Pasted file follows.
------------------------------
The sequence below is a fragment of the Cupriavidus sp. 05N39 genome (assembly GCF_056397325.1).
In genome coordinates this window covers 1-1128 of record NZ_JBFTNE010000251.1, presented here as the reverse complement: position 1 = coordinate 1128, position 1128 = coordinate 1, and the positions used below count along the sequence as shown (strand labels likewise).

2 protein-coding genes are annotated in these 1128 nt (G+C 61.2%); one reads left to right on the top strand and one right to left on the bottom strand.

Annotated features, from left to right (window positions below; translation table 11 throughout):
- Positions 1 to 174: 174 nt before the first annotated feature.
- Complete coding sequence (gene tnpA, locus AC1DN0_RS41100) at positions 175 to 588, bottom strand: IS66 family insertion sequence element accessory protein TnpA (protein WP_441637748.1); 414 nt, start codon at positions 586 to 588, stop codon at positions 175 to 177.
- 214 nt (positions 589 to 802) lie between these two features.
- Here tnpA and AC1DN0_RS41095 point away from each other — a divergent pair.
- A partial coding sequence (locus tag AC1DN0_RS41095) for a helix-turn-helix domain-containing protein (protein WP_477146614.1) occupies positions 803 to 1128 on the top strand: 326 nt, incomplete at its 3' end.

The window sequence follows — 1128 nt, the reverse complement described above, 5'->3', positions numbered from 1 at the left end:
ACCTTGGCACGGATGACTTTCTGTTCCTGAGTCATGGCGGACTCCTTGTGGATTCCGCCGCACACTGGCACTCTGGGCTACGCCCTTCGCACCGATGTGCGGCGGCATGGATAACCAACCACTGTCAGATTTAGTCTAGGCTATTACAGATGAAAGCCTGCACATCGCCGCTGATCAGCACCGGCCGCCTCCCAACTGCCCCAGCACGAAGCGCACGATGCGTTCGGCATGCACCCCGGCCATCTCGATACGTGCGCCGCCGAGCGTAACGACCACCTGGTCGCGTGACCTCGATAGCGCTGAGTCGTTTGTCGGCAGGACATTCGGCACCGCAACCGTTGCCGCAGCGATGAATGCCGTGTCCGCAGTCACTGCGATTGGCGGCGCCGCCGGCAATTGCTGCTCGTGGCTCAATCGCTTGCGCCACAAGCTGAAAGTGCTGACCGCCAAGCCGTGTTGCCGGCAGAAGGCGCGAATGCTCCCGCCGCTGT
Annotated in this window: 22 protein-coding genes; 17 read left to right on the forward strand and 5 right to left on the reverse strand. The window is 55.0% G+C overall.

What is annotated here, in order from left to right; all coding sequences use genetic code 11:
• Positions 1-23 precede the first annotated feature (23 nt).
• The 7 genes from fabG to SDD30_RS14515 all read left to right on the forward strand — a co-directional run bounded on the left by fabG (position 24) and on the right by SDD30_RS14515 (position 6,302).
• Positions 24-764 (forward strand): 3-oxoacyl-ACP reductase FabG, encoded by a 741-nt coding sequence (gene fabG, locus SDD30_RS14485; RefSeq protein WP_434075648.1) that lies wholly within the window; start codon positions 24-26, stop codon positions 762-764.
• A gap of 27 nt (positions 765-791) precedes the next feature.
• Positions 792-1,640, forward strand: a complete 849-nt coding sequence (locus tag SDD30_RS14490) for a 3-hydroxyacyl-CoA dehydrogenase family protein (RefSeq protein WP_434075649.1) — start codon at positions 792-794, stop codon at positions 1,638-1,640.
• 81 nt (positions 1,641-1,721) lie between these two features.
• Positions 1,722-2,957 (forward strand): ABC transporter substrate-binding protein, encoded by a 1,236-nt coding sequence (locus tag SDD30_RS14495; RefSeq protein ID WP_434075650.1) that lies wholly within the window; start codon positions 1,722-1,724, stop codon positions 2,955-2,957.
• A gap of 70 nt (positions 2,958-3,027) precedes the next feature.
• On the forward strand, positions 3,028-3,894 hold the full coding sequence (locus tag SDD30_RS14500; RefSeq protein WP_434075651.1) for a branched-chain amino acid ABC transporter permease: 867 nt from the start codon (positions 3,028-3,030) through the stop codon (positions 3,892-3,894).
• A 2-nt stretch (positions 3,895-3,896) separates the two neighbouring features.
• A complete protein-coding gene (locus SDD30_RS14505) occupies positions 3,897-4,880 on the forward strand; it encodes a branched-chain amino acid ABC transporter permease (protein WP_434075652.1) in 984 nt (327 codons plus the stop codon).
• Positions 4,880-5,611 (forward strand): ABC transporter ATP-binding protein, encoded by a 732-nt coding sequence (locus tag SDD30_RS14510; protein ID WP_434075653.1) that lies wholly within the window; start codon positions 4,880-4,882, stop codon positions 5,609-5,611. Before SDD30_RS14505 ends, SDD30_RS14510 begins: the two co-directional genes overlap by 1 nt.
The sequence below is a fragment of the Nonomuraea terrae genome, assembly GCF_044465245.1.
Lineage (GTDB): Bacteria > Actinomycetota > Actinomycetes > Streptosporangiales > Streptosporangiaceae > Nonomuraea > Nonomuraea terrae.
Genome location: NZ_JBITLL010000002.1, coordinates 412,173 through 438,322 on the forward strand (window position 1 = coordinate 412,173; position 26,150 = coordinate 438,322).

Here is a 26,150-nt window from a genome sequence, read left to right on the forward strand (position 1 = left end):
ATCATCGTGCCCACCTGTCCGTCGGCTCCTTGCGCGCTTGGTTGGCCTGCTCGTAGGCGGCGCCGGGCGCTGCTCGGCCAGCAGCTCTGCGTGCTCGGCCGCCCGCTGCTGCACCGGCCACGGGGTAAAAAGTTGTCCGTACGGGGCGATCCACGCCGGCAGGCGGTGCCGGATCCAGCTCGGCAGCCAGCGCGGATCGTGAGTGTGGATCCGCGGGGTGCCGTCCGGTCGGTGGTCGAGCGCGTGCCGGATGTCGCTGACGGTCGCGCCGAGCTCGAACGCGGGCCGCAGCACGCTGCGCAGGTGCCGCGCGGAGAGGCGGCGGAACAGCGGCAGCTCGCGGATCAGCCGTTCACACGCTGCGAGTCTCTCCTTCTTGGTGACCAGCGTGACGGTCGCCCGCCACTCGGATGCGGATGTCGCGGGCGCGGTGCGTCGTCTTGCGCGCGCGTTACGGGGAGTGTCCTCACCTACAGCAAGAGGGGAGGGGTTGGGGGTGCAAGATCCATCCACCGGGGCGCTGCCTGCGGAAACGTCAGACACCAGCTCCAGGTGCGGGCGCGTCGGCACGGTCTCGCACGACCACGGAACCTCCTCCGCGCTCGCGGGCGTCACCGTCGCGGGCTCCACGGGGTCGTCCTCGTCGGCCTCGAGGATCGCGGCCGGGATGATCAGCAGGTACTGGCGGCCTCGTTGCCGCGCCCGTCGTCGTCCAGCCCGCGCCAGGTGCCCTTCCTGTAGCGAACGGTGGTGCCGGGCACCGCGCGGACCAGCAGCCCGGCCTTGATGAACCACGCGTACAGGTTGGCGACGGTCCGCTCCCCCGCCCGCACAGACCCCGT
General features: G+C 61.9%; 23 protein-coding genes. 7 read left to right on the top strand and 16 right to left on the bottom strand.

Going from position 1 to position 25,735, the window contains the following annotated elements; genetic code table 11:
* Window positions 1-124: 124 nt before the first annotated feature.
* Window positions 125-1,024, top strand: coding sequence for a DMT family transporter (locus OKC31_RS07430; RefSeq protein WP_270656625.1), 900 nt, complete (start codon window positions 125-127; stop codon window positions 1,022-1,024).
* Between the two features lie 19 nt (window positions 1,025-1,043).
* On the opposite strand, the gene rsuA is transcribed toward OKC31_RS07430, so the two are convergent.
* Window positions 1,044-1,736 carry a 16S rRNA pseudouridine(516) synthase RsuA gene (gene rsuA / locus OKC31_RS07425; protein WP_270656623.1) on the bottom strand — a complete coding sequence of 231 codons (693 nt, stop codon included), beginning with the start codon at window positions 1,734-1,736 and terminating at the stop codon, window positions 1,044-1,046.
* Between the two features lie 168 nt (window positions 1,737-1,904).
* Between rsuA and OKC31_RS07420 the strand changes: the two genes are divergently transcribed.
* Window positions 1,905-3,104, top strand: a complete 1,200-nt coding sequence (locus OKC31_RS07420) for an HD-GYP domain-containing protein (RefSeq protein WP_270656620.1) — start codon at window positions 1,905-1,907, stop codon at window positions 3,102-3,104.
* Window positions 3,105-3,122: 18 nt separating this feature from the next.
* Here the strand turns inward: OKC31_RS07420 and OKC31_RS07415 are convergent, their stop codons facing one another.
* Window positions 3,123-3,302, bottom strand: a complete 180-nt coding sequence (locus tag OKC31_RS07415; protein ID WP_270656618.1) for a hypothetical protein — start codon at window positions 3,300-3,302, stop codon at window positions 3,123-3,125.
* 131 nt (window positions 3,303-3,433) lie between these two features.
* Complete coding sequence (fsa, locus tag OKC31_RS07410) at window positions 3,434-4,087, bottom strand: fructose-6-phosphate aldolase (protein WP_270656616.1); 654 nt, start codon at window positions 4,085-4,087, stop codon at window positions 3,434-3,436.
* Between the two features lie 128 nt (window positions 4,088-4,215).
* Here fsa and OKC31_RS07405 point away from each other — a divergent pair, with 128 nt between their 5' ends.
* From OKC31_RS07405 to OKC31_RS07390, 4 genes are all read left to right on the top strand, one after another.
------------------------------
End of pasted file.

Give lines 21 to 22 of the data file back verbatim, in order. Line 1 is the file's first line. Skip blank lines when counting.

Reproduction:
• A gap of 70 nt (positions 2,958-3,027) precedes the next feature.
• On the forward strand, positions 3,028-3,894 hold the full coding sequence (locus tag SDD30_RS14500; RefSeq protein WP_434075651.1) for a branched-chain amino acid ABC transporter permease: 867 nt from the start codon (positions 3,028-3,030) through the stop codon (positions 3,892-3,894).